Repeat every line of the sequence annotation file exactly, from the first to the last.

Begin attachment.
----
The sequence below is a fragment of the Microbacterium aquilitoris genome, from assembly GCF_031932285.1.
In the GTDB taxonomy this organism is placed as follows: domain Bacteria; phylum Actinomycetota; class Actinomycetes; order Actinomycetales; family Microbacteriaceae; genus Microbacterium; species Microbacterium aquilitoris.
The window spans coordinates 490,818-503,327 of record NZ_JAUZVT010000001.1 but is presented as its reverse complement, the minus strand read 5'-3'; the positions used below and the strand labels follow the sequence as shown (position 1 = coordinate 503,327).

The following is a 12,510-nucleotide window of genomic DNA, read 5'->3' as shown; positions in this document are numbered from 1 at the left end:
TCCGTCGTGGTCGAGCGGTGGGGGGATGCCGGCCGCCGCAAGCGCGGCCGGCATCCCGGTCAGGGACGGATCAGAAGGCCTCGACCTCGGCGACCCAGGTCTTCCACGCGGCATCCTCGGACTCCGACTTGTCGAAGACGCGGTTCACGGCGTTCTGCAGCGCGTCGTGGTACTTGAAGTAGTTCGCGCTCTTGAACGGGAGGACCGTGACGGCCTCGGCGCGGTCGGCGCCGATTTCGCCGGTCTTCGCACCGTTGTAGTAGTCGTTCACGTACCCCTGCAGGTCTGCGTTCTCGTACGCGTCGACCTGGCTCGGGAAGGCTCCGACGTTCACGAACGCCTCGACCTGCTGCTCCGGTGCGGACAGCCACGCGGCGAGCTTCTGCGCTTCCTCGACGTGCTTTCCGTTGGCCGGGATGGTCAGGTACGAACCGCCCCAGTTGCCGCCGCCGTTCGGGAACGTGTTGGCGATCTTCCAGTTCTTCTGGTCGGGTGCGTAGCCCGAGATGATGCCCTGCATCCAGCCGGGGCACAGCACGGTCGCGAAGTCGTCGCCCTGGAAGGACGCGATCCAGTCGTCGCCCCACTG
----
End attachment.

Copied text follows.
The sequence below is a fragment of the Microbacterium aquilitoris genome, from assembly GCF_031932285.1.
In the GTDB taxonomy this organism is placed as follows: domain Bacteria; phylum Actinomycetota; class Actinomycetes; order Actinomycetales; family Microbacteriaceae; genus Microbacterium; species Microbacterium aquilitoris.
The window spans coordinates 490,818-503,327 of record NZ_JAUZVT010000001.1 but is presented as its reverse complement, the minus strand read 5'-3'; the positions used below and the strand labels follow the sequence as shown (position 1 = coordinate 503,327).

The following is a 12,510-nucleotide window of genomic DNA, read 5'->3' as shown; positions in this document are numbered from 1 at the left end:
TCCGTCGTGGTCGAGCGGTGGGGGGATGCCGGCCGCCGCAAGCGCGGCCGGCATCCCGGTCAGGGACGGATCAGAAGGCCTCGACCTCGGCGACCCAGGTCTTCCACGCGGCATCCTCGGACTCCGACTTGTCGAAGACGCGGTTCACGGCGTTCTGCAGCGCGTCGTGGTACTTGAAGTAGTTCGCGCTCTTGAACGGGAGGACCGTGACGGCCTCGGCGCGGTCGGCGCCGATTTCGCCGGTCTTCGCACCGTTGTAGTAGTCGTTCACGTACCCCTGCAGGTCTGCGTTCTCGTACGCGTCGACCTGGCTCGGGAAGGCTCCGACGTTCACGAACGCCTCGACCTGCTGCTCCGGTGCGGACAGCCACGCGGCGAGCTTCTGCGCTTCCTCGACGTGCTTTCCGTTGGCCGGGATGGTCAGGTACGAACCGCCCCAGTTGCCGCCGCCGTTCGGGAACGTGTTGGCGATCTTCCAGTTCTTCTGGTCGGGTGCGTAGCCCGAGATGATGCCCTGCATCCAGCCGGGGCACAGCACGGTCGCGAAGTCGTCGCCCTGGAAGGACGCGATCCAGTCGTCGCCCCACTG